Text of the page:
While we strive to bring you the best, most relevant examples for a cracking cover letter, please bear in mind that these are only our examples. You should try to tailor your cover letters to each job you’re applying for, as they are all different. Nevertheless, here it is, the cover letter example of your dreams:
Use the one page you have, and use it well. Be specific about your skills and experiences, provide anecdotal examples, and demonstrate your intention of meeting the company’s standards as an employee.
How to End a Cover Letter?
End your cover letter with confidence about why you are the best fit for the role. Make sure to say “Thank you” and use a professional sign-off, such as “Kind regards“, “Best regards“, “Sincerely“, or “Respectfully“.
Don’t end your cover letter with informal salutations such as “Thanks”, “Cheers”, “Take care”, or “Bye”. Don’t use emojis either.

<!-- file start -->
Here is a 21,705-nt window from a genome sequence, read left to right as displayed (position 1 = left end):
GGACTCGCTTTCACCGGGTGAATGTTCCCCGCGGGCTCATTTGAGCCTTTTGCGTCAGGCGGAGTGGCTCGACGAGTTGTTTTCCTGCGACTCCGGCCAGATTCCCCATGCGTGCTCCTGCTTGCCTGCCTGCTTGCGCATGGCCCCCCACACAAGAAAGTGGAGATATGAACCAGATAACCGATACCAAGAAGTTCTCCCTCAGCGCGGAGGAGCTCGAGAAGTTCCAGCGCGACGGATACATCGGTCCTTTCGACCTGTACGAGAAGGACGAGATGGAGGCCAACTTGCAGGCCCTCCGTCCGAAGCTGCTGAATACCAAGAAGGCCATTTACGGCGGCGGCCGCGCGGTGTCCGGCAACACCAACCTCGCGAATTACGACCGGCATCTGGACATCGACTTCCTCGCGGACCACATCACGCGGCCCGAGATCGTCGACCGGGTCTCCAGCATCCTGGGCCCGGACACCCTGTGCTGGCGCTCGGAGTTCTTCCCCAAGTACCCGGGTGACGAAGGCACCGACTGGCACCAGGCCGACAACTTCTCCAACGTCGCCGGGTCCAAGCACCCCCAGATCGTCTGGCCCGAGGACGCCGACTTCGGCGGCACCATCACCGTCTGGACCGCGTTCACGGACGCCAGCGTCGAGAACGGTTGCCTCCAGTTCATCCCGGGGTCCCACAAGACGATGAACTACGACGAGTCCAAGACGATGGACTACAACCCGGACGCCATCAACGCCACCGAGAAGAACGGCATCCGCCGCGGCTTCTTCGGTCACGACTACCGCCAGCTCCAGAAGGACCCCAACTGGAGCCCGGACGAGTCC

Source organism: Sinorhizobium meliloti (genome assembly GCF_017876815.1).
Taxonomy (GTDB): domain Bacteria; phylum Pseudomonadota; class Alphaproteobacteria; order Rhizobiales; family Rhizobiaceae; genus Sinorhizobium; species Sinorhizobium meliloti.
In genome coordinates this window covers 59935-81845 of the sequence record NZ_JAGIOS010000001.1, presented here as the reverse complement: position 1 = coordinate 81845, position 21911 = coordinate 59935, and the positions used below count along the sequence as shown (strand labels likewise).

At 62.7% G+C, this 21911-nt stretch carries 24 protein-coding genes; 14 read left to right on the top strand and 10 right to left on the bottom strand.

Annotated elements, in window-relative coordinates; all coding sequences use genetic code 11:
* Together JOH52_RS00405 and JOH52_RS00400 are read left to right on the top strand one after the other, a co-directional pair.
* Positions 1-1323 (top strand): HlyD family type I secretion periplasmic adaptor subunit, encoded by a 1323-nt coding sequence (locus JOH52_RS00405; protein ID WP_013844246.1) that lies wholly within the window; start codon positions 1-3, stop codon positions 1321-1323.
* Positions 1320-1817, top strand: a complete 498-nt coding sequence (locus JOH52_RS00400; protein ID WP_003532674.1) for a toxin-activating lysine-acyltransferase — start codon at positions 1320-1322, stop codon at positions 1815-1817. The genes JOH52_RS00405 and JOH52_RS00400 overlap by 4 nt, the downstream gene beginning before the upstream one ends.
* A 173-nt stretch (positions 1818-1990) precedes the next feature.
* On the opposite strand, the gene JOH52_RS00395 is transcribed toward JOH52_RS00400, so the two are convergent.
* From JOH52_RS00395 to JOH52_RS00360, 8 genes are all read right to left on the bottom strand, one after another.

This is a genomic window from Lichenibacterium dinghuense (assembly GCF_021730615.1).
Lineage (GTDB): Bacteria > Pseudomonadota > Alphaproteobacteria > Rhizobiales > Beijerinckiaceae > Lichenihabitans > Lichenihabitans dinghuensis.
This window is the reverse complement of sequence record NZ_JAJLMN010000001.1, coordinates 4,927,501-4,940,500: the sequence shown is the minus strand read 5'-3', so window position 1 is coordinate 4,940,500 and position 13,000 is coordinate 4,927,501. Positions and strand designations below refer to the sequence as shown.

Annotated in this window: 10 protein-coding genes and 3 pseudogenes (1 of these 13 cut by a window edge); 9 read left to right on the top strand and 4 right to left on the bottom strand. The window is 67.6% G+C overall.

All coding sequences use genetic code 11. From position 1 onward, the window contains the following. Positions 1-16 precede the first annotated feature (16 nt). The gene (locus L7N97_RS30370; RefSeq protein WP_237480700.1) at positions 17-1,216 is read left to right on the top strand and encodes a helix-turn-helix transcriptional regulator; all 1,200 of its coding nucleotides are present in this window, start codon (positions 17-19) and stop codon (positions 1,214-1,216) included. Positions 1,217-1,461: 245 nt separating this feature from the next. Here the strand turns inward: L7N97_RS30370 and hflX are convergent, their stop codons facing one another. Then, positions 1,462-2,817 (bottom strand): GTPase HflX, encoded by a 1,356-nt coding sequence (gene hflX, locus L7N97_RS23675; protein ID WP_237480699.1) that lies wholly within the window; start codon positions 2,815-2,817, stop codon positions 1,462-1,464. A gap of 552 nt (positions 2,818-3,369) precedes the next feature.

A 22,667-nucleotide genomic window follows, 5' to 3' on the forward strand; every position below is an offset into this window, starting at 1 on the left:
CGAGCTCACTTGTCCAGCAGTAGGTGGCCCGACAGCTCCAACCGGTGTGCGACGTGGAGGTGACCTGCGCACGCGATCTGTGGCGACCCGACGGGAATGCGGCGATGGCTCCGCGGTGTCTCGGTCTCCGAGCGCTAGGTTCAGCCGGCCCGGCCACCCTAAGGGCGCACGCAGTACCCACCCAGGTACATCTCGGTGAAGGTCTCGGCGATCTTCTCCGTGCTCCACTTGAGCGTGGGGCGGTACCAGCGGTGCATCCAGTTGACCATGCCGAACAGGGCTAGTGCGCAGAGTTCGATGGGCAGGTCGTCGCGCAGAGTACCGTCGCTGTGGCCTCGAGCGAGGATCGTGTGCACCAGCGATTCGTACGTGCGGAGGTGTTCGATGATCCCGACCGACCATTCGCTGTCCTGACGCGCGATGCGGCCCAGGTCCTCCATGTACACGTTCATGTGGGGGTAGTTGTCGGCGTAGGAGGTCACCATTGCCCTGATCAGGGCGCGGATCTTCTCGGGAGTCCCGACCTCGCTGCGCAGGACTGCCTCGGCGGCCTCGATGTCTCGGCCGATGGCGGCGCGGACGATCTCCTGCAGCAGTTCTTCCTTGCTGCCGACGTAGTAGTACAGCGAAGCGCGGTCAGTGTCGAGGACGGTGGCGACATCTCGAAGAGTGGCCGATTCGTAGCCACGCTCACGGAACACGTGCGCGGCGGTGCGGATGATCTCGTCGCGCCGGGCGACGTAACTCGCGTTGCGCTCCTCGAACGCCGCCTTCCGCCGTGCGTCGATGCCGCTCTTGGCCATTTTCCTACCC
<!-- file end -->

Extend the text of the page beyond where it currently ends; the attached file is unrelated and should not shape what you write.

Make sure your cover letter closing is appropriate and professional. This is one of the most confusing parts of any cover letter, and so it deserves special attention.
How to Write a Cover Letter for an Internship?
Excellent, we now know how to write a good cover letter for a job. However, you are aiming to apply for an internship. Worry not, we’ve got that covered too!
The two aren’t really that different, but some things should be kept in mind:
- Why do you want the internship? School? University? To gain experience after finishing school? Describe what you expect from this internship.
- Highlight your coursework. If you are still in education, use your cover letter to explain what your courses cover and how this could be relevant to the internship.
- Contact person. Did someone at the company tell you about the internship? Mention them.
- Ask a teacher or professor for a recommendation letter, especially when you don’t have any work experience.
No Experience? No Problem! —How to Write a Cover Letter Without Experience?
Every job can be learned. It is a fact. There are many reasons why someone might have no relevant experience, and this is nothing we should be ashamed of. If you have little to no experience, focus on what you learned in the last few years.